Intimacy demands vulnerability. I know because I am in a crash course in vulnerability that I don’t remember signing up for. It has opened me to perceiving intimacy in places I could not have imagined. Elements of nature, which I have followed more as culture prescribed with a lens of scientific structure have evolved into imaging that incorporates broader views of communication. This shift has influenced my listening, my engagement with people and things allowing me to perceive more variety in the inter-connections between and within living and inanimate objects.
The first time I recognized this shifting perception was an afternoon field painting session I spent observing a white horse seemingly in conversation with a blue heron. The tall elegant bird often came close to the horse’s feet. They would cock their heads at intervals, looking like an old couple commenting on the goings-on in the field. A woman from the farm house confirmed that the heron came once a year and spent several weeks ‘catching-up’ with the horse, as they appeared to be fast friends. I enjoy entertaining the possibility of intimacy not only between species, but across vegetable and mineral kingdoms.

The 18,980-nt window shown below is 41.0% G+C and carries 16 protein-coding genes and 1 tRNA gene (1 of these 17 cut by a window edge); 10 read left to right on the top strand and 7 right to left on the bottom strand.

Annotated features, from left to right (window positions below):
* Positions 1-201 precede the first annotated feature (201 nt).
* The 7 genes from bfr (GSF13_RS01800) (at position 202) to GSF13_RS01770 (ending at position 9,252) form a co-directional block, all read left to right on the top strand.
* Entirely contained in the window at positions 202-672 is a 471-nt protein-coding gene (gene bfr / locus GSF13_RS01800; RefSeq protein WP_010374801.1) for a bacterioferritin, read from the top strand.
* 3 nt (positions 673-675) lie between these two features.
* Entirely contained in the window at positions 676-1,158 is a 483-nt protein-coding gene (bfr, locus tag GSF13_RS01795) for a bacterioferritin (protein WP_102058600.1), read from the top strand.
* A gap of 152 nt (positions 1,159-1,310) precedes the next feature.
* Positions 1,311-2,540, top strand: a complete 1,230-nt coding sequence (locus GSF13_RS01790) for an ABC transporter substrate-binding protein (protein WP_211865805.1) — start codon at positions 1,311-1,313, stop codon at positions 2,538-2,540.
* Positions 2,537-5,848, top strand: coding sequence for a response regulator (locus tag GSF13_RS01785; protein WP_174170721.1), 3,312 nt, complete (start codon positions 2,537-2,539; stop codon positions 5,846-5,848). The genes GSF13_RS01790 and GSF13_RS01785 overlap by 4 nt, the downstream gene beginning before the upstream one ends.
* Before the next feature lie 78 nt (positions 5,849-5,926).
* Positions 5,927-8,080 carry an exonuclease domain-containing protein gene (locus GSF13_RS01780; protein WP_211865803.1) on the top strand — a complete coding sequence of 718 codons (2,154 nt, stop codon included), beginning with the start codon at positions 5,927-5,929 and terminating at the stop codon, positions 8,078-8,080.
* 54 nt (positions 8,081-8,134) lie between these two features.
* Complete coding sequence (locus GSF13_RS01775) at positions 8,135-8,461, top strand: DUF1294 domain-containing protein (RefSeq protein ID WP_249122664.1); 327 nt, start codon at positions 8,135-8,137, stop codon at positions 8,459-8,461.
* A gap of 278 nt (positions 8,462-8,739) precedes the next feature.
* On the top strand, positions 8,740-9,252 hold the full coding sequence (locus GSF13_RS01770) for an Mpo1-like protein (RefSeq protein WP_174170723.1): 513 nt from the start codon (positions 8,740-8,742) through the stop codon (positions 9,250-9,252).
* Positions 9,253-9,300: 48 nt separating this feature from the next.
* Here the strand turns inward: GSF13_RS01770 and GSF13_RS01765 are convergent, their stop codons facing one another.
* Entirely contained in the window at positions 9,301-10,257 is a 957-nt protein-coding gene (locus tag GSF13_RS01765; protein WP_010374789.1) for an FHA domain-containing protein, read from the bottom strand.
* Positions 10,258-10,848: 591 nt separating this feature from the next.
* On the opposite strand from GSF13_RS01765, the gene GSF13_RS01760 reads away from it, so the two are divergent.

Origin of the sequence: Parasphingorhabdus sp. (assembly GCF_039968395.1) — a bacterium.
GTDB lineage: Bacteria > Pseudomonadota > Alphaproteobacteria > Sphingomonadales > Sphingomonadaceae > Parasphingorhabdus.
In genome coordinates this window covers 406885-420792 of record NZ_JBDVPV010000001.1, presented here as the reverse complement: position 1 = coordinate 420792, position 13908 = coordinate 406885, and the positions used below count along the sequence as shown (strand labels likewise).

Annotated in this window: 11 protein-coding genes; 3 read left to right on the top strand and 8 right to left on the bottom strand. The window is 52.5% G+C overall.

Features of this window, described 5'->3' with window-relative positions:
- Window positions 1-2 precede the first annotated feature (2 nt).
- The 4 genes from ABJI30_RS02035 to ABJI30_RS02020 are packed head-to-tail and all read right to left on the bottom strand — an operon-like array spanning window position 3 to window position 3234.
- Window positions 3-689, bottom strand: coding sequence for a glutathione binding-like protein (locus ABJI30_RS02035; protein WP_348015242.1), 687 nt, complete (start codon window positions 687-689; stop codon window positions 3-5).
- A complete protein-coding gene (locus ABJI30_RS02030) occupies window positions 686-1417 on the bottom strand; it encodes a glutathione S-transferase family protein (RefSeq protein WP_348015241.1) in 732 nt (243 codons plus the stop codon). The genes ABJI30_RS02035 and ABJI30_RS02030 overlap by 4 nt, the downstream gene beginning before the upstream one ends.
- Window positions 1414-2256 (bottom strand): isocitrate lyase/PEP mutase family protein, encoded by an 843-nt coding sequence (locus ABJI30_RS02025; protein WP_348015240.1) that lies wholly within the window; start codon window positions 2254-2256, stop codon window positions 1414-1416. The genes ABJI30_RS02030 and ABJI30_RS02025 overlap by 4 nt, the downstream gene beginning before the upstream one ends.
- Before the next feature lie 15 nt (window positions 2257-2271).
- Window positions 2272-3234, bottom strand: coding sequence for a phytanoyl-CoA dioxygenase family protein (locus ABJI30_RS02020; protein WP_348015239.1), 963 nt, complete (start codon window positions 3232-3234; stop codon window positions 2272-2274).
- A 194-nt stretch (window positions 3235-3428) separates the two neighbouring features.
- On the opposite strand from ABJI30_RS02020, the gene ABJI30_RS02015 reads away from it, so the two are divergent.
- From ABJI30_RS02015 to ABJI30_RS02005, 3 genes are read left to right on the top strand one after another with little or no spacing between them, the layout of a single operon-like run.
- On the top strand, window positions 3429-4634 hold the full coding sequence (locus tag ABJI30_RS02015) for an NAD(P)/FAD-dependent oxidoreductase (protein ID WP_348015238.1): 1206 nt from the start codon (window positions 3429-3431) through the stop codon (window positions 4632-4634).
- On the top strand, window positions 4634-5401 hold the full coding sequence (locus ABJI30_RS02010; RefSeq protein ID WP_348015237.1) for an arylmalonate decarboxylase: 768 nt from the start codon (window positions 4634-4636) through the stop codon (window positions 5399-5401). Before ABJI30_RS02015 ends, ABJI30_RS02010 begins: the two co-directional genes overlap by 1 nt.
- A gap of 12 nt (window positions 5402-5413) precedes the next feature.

This series of paintings began not with this notion but the desire to push the boundaries of non-objective painting beyond the regular paths of the mind. We tend to connect dots even when they are not present, like the archetypal figures of the constellations, as what our imagination fills in is the source of creation myths. Observing the connections in the nature have always fueled stories and fables to reflect truths in life, but the images these paintings have evoked suggests a sensate intelligence that we are invited to enter into.